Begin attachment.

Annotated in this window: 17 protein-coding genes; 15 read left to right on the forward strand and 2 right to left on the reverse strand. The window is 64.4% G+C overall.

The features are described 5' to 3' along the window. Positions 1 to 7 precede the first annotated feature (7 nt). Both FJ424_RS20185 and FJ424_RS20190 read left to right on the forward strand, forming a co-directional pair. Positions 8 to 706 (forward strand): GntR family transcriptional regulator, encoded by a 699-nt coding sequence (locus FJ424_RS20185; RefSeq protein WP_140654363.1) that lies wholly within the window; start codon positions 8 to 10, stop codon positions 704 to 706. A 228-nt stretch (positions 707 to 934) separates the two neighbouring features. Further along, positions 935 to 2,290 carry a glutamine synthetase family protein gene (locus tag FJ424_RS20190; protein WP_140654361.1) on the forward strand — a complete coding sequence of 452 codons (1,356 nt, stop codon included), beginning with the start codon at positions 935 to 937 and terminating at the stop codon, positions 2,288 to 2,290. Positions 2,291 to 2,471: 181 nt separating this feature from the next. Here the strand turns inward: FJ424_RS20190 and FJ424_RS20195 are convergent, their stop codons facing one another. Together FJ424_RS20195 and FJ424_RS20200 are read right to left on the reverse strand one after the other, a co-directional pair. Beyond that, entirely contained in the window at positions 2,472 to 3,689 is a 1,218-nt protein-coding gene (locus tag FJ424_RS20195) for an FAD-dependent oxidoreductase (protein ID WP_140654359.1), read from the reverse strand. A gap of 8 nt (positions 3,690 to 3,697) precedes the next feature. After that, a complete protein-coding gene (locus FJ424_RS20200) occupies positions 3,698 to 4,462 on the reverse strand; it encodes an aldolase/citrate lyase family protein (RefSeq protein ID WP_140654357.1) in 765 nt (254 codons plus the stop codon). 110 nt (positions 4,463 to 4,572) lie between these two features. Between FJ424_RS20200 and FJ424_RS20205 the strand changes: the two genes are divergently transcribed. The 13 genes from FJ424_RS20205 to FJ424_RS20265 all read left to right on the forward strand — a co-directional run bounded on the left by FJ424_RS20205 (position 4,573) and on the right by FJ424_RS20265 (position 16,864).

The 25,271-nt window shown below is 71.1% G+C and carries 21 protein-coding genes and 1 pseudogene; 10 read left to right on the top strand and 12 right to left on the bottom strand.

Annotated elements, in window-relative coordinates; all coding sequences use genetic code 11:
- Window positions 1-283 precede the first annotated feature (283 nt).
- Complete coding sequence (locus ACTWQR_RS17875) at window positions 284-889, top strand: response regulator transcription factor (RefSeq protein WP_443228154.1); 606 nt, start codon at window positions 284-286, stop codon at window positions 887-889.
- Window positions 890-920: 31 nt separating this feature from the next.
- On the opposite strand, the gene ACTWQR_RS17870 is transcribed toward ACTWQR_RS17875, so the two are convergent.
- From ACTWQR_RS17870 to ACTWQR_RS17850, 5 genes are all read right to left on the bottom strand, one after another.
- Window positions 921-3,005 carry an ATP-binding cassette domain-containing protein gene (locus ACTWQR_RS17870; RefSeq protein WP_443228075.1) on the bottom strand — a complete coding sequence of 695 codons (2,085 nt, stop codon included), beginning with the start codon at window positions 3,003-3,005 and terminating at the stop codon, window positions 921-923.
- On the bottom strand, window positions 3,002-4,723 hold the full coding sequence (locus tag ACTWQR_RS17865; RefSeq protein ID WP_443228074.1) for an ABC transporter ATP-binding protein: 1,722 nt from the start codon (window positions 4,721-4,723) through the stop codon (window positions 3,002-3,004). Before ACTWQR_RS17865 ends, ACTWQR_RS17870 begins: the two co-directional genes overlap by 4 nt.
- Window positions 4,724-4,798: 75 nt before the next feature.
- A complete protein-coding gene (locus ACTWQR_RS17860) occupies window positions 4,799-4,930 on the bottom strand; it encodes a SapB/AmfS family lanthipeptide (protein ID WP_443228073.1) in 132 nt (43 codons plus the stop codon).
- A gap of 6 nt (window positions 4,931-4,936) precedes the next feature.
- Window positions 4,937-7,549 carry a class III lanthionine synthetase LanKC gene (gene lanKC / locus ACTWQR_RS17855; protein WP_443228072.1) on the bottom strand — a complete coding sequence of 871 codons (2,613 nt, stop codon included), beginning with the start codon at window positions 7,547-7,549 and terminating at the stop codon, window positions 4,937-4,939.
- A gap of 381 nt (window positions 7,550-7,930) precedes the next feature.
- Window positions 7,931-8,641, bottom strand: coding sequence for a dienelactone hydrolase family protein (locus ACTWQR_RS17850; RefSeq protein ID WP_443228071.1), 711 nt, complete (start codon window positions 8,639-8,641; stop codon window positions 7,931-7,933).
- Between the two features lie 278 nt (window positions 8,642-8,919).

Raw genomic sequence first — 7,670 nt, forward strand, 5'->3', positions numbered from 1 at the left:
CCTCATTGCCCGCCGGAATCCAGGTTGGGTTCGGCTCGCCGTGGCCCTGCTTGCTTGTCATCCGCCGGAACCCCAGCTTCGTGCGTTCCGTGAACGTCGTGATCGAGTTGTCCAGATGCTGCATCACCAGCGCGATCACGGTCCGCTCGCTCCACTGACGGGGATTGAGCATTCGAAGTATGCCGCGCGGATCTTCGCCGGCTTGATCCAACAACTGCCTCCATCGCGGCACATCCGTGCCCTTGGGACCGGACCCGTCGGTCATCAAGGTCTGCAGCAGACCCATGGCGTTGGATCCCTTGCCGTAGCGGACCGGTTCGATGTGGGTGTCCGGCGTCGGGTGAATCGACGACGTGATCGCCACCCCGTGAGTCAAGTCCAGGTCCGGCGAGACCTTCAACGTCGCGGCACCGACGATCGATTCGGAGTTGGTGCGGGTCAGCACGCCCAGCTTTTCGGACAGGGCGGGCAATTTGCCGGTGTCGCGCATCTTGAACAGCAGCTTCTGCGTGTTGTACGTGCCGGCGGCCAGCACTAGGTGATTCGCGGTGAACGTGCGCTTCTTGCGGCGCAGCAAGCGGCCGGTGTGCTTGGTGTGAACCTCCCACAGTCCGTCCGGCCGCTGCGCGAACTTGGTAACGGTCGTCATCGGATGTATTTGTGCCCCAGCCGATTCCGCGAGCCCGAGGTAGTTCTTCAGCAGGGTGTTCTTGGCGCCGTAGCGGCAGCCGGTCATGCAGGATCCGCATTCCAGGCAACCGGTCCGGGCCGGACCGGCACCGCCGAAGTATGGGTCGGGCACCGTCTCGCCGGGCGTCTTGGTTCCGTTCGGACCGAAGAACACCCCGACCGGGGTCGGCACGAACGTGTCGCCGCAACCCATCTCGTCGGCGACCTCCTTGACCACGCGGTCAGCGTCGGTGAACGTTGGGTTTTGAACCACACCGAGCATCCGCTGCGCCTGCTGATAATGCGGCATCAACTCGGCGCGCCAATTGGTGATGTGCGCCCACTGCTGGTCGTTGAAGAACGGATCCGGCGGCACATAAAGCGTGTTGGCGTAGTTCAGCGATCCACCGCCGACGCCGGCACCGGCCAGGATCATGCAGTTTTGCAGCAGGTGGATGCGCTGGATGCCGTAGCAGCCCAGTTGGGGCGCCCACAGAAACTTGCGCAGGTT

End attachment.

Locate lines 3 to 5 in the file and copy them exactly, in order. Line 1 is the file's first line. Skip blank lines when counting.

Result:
The 25,271-nt window shown below is 71.1% G+C and carries 21 protein-coding genes and 1 pseudogene; 10 read left to right on the top strand and 12 right to left on the bottom strand.

Annotated elements, in window-relative coordinates; all coding sequences use genetic code 11:
- Window positions 1-283 precede the first annotated feature (283 nt).